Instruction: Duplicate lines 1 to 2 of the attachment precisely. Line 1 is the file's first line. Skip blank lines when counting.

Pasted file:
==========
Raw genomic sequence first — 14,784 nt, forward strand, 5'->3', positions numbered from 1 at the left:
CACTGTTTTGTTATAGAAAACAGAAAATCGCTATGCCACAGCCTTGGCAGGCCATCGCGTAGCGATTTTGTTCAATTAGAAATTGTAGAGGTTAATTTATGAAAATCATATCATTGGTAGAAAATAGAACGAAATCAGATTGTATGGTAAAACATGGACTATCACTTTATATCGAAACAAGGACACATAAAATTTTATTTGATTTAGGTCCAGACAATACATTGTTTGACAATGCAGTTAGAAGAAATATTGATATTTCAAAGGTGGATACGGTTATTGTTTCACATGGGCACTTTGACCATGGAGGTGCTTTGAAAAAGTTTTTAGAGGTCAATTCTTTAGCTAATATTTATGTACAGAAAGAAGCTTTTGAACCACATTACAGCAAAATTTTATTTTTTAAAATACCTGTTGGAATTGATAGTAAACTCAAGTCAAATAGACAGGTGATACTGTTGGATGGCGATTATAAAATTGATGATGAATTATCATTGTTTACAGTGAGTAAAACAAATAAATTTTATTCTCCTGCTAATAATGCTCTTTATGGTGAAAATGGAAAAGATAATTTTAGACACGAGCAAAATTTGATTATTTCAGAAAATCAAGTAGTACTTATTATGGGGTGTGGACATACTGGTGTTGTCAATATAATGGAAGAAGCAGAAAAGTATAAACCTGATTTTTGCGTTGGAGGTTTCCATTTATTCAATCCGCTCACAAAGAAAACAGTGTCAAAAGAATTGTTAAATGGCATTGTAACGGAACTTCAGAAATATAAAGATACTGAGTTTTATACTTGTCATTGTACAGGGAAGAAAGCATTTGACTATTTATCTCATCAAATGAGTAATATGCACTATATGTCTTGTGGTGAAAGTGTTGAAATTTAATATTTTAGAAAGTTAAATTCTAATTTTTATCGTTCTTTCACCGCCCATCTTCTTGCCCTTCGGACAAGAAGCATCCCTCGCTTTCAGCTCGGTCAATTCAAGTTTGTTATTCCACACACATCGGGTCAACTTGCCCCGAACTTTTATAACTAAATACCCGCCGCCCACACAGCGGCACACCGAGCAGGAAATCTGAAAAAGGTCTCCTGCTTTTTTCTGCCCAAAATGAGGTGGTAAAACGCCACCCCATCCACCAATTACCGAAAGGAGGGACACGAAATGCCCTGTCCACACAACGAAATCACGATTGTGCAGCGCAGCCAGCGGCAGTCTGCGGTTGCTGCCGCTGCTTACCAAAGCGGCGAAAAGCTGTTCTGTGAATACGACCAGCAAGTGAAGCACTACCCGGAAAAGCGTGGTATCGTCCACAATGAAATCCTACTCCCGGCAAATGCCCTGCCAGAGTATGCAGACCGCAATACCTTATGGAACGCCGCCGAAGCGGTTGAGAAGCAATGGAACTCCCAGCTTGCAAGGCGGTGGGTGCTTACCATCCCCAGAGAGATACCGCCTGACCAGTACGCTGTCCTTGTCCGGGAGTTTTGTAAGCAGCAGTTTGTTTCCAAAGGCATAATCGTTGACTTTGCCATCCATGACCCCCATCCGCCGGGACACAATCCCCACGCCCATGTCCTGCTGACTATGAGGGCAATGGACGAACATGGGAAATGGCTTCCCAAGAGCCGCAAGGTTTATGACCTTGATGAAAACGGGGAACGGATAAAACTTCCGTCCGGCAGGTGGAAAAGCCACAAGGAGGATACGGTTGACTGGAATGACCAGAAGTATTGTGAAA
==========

Raw genomic sequence first — 14,784 nt, forward strand, 5'->3', positions numbered from 1 at the left:
CACTGTTTTGTTATAGAAAACAGAAAATCGCTATGCCACAGCCTTGGCAGGCCATCGCGTAGCGATTTTGTTCAATTAGAAATTGTAGAGGTTAATTTATGAAAATCATATCATTGGTAGAAAATAGAACGAAATCAGATTGTATGGTAAAACATGGACTATCACTTTATATCGAAACAAGGACACATAAAATTTTATTTGATTTAGGTCCAGACAATACATTGTTTGACAATGCAGTTAGAAGAAATATTGATATTTCAAAGGTGGATACGGTTATTGTTTCACATGGGCACTTTGACCATGGAGGTGCTTTGAAAAAGTTTTTAGAGGTCAATTCTTTAGCTAATATTTATGTACAGAAAGAAGCTTTTGAACCACATTACAGCAAAATTTTATTTTTTAAAATACCTGTTGGAATTGATAGTAAACTCAAGTCAAATAGACAGGTGATACTGTTGGATGGCGATTATAAAATTGATGATGAATTATCATTGTTTACAGTGAGTAAAACAAATAAATTTTATTCTCCTGCTAATAATGCTCTTTATGGTGAAAATGGAAAAGATAATTTTAGACACGAGCAAAATTTGATTATTTCAGAAAATCAAGTAGTACTTATTATGGGGTGTGGACATACTGGTGTTGTCAATATAATGGAAGAAGCAGAAAAGTATAAACCTGATTTTTGCGTTGGAGGTTTCCATTTATTCAATCCGCTCACAAAGAAAACAGTGTCAAAAGAATTGTTAAATGGCATTGTAACGGAACTTCAGAAATATAAAGATACTGAGTTTTATACTTGTCATTGTACAGGGAAGAAAGCATTTGACTATTTATCTCATCAAATGAGTAATATGCACTATATGTCTTGTGGTGAAAGTGTTGAAATTTAATATTTTAGAAAGTTAAATTCTAATTTTTATCGTTCTTTCACCGCCCATCTTCTTGCCCTTCGGACAAGAAGCATCCCTCGCTTTCAGCTCGGTCAATTCAAGTTTGTTATTCCACACACATCGGGTCAACTTGCCCCGAACTTTTATAACTAAATACCCGCCGCCCACACAGCGGCACACCGAGCAGGAAATCTGAAAAAGGTCTCCTGCTTTTTTCTGCCCAAAATGAGGTGGTAAAACGCCACCCCATCCACCAATTACCGAAAGGAGGGACACGAAATGCCCTGTCCACACAACGAAATCACGATTGTGCAGCGCAGCCAGCGGCAGTCTGCGGTTGCTGCCGCTGCTTACCAAAGCGGCGAAAAGCTGTTCTGTGAATACGACCAGCAAGTGAAGCACTACCCGGAAAAGCGTGGTATCGTCCACAATGAAATCCTACTCCCGGCAAATGCCCTGCCAGAGTATGCAGACCGCAATACCTTATGGAACGCCGCCGAAGCGGTTGAGAAGCAATGGAACTCCCAGCTTGCAAGGCGGTGGGTGCTTACCATCCCCAGAGAGATACCGCCTGACCAGTACGCTGTCCTTGTCCGGGAGTTTTGTAAGCAGCAGTTTGTTTCCAAAGGCATAATCGTTGACTTTGCCATCCATGACCCCCATCCGCCGGGACACAATCCCCACGCCCATGTCCTGCTGACTATGAGGGCAATGGACGAACATGGGAAATGGCTTCCCAAGAGCCGCAAGGTTTATGACCTTGATGAAAACGGGGAACGGATAAAACTTCCGTCCGGCAGGTGGAAAAGCCACAAGGAGGATACGGTTGACTGGAATGACCAGAAGTATTGTGAAA